Getting online in Munich: My Kingdom for Some WiFi

Getting online in Munich: My Kingdom for Some WiFi

By  Sunday, 11.1.2015, 09:00    Cafes and Bars

Of all the things I have seen and experienced in the first few days in Munich, the thing that has surprised me most is the availability of Internet access for visitors.

Or lack of it. 

Moving from an island in Croatia, where good Internet access if freely available almost everywhere, trying to get online in Germany, which is much more developed in terms of IT, has so far proved extremely difficult. 

In Croatia these days, it is quite rare to find a cafe which does NOT offer free online access, and indeed most of them provide the password automatically on the bill. But in Germany?

The first signs that the approach to WiFi might be a little different came in Austria in December, where we stayed a couple of nights in St. Johann im Pongau. Both nights we ate in different restaurants which were attached to hotels. In both, I asked for the password, only to be told that access was only available to hotel guests and not restaurant guests. On the second occasion, I was a little more insistent, as my wife had something to finish for work, and I was directed to the hotel to plead my case, which resulted in being granted one hour only. And access was duly cut off when the 60 minutes were up. 

And so too, it seems, in Munich. I have lost count of the number of cafes and restaurants which simply do not offer Internet, and it is not possible for visitors to get online. For locals, with their monthly packages, this of course is no problem, but it is interesting to see posts on Munich forums asking for tips on cafes in the city which do offer WiFi, so it would seem to be not just me. 

There do appear to be a few places where you can go online for free in more public places to check email, with one provider offering 30 minutes a day for free, and it seems that the local authorities are doing more to make Internet access more available, with the launch of ten more hotspots in the city last week. Current official hotspots can be found at Marienplatz, Sendlinger Tor, Odeonsplatz, Karlsplatz Stachus, Marienhof, Orleansplatz, Lehel, Harras, Münchner Freiheit, Wettersteinplatz, Giesing, Rotkreuzplatz, Neuperlach Zentrum and Deutsches Museum.

But for a quiet and friendly blogging paradise somewhere close to the centre, I have yet to find. Any suggestions? Would love to hear them at This email address is being protected from spambots. You need JavaScript enabled to view it.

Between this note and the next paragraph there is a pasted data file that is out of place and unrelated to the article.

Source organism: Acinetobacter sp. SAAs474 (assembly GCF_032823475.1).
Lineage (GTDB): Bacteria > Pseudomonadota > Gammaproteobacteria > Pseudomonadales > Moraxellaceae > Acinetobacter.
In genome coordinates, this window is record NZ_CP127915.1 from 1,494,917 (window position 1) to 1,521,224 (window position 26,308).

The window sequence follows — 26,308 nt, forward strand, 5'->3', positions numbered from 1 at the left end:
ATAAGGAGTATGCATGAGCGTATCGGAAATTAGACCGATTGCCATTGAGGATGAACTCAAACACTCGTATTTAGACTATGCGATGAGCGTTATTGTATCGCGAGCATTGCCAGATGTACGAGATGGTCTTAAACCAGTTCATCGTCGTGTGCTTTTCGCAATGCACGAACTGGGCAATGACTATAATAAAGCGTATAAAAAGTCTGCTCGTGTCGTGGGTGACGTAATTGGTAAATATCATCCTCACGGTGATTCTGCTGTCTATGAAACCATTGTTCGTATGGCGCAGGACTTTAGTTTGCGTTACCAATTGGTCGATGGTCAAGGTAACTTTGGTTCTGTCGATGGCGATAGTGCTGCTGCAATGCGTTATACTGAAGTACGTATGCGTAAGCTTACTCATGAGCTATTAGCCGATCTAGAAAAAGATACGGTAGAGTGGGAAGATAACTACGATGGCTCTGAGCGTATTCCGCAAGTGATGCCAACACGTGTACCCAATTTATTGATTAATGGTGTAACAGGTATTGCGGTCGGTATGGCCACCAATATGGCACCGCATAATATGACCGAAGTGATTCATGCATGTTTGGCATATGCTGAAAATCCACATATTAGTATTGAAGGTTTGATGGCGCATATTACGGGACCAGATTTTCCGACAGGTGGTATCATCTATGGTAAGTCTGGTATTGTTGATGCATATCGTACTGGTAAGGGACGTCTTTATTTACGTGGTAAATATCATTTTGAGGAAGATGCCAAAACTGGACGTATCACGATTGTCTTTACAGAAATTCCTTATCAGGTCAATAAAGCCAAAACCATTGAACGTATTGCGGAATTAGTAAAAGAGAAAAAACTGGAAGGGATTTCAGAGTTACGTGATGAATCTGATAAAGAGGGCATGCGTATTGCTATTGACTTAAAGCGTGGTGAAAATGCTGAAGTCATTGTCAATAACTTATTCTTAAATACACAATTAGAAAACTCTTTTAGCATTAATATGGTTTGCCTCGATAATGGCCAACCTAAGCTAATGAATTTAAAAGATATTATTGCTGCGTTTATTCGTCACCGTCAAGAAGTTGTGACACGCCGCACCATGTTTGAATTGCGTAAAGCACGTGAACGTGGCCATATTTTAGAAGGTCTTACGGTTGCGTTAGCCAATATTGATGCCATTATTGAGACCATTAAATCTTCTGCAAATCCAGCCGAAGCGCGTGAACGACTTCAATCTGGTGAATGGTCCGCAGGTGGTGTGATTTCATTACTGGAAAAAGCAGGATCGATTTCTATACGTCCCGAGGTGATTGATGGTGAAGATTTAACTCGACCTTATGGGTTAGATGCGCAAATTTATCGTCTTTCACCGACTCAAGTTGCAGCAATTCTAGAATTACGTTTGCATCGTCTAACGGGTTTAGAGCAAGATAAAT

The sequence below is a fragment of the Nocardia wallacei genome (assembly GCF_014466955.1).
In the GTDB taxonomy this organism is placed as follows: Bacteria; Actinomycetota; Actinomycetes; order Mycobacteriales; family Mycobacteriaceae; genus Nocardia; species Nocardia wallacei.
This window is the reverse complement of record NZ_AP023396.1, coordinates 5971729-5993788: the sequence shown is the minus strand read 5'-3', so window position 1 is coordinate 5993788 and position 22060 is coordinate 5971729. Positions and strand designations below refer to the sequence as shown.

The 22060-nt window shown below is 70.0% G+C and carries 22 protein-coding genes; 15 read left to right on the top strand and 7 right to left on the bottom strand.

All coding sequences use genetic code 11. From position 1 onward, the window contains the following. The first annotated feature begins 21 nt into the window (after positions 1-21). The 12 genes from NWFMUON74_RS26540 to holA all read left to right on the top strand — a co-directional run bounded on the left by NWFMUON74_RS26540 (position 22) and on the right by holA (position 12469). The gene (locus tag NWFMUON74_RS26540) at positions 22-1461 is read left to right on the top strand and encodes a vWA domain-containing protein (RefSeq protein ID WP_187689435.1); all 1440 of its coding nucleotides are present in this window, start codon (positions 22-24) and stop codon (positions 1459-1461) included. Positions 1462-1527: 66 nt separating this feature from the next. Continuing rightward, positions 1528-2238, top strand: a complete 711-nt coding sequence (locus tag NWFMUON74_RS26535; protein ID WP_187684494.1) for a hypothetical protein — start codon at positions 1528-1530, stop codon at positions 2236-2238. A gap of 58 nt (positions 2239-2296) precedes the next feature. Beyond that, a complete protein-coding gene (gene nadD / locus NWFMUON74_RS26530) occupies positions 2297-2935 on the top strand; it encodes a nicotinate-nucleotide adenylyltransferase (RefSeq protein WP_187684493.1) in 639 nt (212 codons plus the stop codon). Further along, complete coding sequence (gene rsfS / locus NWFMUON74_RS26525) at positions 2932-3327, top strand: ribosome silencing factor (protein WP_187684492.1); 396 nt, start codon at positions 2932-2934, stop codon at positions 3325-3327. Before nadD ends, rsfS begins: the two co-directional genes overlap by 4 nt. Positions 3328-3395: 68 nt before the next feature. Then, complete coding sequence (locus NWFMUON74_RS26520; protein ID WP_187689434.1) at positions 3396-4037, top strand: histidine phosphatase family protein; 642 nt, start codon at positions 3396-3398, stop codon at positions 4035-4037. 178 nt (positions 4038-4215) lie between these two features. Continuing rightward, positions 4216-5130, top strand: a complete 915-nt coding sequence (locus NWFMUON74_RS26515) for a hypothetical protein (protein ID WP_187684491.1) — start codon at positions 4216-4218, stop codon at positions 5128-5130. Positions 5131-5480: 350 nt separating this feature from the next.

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Paul Bradbury

After 12 years living on the most gorgeous island in the world, Hvar in Dalmatia, I have begun to wonder if there is still life beyond its shores. Prior to discovering Paradise in 2002, I was a world traveller, living and working in Japan, Georgia, Somalia, Rwanda, Russia... and Munich.

After 95 countries and some 25 years have passed, the memories of my year in the hotel industry in the Bavarian capital (fired by the Sheraton for losing our pet snake, the first male chambermaid at Hotel Arabella, and a truly eye-watering introduction to five-star living in  my days as a bellboy in luxury Hotel Vier Jahreszeiten) are strong, and the call of Munich has been a constant theme over the last quarter century. 

And so here I am, answering the call some 25 years later. Twelve years of island living have changed me for sure, but also left me curious about life in a big city, and whether or not I could adapt to it after such an insular decade. 

I was surprised to see that for such a magnificent multi-cultural city, English-language blogs and regularly updated information are not that available. Static tourism information, such as that provided by the excellent tourist board website yes, but accounts of daily life delivered daily? Hard to find.

And so I have decided to take a break from my idyllic island and see if I could live in a city again. And what better way to try than to discover modern Munich in all its facets after so many years. It is a journey of discovery which I am relishing, and I hope the site proves to be of interest for Munich residents and its numerous visitors.

About Paul Bradbury

Author of Lebanese Nuns Don't Ski, Lavender, Dormice and a Donkey Named Mercedes and Hvar's first comprehensive guidebook, Hvar: An Insider's Guide to Croatia's Premier Island, as well as co-author of Split: An Insider's Guide with Mila Hvilshoj, I have lived in Dalmatia full time since 2003. In addition to running Total Munich, I also run Total Split (, Total Hvar ( and Total Inland Dalmatia (, as well as being an accredited Google News journalist for Digital Journal in Canada.

I also have various blogging clients, including the Central Dalmatia Tourist Board, European Coastal Airlines, Touristar TV and Andro Tomic Wines, and print clients include Qatar Airways inflight magazine, Out! magazine from New York, and Croatian Hotspots. 

In December 2014 I was delighted to receive the Marko Polo 2014 Award from FIJET Croatia (Federation of International Travel Writers and Journalists)  at a ceremony for the Croatian Journalists Society for the best international tourism promotion of Croatia. More here.

Ongoing writing projects:

A History of Hajduk Split, co-author with Frane Grgurevic - in 2015

Around the World in 80 Disasters - out in 2015

Total Hvar in the Media:

Interview of the Month, Croatian Embassy in Washington (May 2013)

Special Feature in Globus Magazine (May 2013)

Featured on Croatian TV show, More (2012) - watch the report here

Interviews in Slobodna Dalmacija, Dalmacijanews, Radio Split

I am available for writing services. Please contact me on [email protected] or visit my main writing website, 

Website: Email This email address is being protected from spambots. You need JavaScript enabled to view it.
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